October 21, 2020
Noted as the ‘great improver’ the Southdown is the forefather to a number of UK breeds, having been the original down breed developed in the 18th century from the native sheep which grazed the South Downs in southern England.
Once the most dominant terminal sire in the UK and arguably the world, the breed lost favour following the importation of Continental breeds to the UK in the latter part of the 20th century, but is enjoying a revival as breeders continue to develop the breed for the modern market.
Easily recognised by its tight fleece and wool covered head, the breed carries an exceptional carcass and its meat is recognised as among the highest quality available, carrying good levels of intramuscular fat (marbling), giving rise to tender, juicy cuts throughout the carcass.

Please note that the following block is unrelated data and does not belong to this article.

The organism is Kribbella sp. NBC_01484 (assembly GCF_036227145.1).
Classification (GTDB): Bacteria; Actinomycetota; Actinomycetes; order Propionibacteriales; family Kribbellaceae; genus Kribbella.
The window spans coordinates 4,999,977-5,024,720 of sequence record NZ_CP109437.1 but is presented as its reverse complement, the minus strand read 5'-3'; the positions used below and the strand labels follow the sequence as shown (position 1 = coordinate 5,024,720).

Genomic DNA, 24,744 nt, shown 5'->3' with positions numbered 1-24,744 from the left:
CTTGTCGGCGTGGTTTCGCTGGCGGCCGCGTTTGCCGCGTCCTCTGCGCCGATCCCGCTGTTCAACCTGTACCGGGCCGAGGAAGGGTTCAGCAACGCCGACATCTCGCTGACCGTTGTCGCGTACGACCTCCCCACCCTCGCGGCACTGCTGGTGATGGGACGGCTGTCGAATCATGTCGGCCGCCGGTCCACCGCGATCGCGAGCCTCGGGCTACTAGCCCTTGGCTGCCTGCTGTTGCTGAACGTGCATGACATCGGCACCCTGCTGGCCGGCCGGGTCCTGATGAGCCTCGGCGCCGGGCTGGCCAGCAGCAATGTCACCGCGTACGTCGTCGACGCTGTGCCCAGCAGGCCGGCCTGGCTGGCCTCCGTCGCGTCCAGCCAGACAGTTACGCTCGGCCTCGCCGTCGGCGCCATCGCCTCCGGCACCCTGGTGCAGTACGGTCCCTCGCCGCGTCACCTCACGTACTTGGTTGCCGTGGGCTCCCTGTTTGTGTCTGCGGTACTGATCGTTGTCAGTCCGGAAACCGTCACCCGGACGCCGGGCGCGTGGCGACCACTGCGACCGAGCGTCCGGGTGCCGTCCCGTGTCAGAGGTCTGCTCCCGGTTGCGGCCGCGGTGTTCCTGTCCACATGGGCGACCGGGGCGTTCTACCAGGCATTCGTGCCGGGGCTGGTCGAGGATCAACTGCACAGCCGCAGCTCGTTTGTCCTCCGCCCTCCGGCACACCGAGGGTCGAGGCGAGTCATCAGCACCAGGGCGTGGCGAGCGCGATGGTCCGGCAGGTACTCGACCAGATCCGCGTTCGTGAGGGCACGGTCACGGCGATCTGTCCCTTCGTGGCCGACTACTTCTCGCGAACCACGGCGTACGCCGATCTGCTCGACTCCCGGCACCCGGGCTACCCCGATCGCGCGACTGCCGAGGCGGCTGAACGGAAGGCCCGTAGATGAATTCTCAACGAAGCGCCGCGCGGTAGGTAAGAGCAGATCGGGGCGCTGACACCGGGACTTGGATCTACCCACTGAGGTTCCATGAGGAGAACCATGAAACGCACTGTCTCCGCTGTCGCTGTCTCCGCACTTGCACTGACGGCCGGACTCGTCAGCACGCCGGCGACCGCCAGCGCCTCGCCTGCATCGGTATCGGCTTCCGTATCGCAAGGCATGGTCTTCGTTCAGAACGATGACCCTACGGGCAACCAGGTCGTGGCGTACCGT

An easily lambed breed with quick growing, rapidly finished lambs, the Southdown is also the breed of choice for many small flock owners wanting docile, yet active sheep to graze poorer quality pasture.
Following a period of decline, the importation of genetics from New Zealand, Australia and France has seen the breed further developed and increase in popularity once again.
Larger framed sheep which retain the easy fleshing characteristics of the breed have found favour among breeders and become the standard for which the breed is known.
Today the breed is widely being used as a terminal sire in flocks across the UK and particularly for those flocks which chose to lamb their ewe lambs in their first year, with its ease of lambing and the ability of lambs to thrive off pasture and their dam’s milk alone making it the ideal choice for these situations.
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